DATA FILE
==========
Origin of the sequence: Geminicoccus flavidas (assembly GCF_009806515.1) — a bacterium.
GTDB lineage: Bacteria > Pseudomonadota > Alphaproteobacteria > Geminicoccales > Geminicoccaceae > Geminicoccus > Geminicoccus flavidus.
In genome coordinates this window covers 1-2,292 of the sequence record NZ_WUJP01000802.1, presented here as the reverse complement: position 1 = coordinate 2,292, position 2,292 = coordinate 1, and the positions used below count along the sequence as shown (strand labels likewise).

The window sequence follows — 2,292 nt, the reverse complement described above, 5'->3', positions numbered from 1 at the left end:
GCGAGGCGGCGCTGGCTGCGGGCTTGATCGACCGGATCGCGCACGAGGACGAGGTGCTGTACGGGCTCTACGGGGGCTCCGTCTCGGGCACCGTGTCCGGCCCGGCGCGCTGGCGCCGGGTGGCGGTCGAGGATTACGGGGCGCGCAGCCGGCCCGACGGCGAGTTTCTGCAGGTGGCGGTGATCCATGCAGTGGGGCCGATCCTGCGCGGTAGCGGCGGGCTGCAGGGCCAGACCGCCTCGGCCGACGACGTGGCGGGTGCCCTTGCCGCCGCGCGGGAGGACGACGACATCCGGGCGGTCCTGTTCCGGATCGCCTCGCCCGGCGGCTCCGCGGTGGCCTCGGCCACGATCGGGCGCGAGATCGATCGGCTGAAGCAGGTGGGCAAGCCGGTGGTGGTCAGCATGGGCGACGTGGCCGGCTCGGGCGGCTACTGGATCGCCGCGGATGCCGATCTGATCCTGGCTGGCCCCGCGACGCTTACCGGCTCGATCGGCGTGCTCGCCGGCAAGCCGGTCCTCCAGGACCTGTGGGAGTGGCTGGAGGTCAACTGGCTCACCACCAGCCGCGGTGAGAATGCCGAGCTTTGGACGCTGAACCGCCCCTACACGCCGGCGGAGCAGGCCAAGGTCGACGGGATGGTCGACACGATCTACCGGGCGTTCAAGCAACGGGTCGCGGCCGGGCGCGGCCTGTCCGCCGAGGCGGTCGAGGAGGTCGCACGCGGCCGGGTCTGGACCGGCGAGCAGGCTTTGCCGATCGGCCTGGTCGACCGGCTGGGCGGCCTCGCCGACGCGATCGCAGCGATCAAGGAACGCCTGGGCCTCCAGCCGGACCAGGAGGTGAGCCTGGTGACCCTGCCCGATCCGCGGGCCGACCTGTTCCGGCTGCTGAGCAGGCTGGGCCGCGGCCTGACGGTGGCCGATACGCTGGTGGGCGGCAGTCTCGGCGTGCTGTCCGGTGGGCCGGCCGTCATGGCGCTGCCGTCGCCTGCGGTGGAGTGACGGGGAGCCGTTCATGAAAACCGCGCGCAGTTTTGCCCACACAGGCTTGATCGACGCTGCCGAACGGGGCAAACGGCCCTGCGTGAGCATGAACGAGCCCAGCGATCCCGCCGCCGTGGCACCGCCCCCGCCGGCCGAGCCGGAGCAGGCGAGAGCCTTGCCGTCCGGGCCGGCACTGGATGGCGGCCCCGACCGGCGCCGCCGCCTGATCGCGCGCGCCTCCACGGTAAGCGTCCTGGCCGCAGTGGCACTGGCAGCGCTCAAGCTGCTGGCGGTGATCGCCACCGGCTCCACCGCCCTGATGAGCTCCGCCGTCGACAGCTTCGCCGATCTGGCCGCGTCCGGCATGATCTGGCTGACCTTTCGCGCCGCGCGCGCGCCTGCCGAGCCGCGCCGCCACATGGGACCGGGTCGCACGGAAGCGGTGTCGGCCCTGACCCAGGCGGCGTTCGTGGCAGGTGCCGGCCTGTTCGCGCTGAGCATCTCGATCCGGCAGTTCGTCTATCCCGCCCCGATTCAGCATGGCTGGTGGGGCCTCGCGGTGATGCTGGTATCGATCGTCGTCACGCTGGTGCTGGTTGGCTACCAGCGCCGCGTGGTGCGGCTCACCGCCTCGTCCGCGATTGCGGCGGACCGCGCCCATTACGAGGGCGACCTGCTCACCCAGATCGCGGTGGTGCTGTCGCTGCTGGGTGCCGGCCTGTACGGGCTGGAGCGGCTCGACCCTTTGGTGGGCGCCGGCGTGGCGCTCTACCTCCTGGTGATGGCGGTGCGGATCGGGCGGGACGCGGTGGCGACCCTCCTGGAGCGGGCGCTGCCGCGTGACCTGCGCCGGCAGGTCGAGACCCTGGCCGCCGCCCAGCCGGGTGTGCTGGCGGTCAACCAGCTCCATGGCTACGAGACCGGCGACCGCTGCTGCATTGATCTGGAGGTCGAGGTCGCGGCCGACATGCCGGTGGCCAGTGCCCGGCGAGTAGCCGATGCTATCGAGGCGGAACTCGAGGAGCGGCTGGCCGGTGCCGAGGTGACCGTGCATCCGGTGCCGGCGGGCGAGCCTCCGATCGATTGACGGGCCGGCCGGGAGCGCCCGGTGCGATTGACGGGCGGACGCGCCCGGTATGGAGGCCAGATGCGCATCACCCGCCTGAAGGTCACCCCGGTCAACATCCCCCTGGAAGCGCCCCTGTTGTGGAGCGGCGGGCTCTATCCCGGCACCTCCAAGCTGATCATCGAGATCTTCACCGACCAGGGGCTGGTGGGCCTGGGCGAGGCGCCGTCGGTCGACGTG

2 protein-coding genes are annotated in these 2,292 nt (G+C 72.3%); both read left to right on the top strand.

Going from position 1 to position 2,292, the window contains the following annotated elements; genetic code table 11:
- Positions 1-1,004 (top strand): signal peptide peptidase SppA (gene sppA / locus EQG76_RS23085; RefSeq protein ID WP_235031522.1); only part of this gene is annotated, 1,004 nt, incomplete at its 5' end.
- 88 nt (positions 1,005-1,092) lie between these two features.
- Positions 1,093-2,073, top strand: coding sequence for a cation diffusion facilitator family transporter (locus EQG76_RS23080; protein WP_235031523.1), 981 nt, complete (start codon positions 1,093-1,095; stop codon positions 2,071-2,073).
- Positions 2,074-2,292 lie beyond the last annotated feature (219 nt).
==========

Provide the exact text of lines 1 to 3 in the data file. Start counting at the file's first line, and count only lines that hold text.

Origin of the sequence: Geminicoccus flavidas (assembly GCF_009806515.1) — a bacterium.
GTDB lineage: Bacteria > Pseudomonadota > Alphaproteobacteria > Geminicoccales > Geminicoccaceae > Geminicoccus > Geminicoccus flavidus.
In genome coordinates this window covers 1-2,292 of the sequence record NZ_WUJP01000802.1, presented here as the reverse complement: position 1 = coordinate 2,292, position 2,292 = coordinate 1, and the positions used below count along the sequence as shown (strand labels likewise).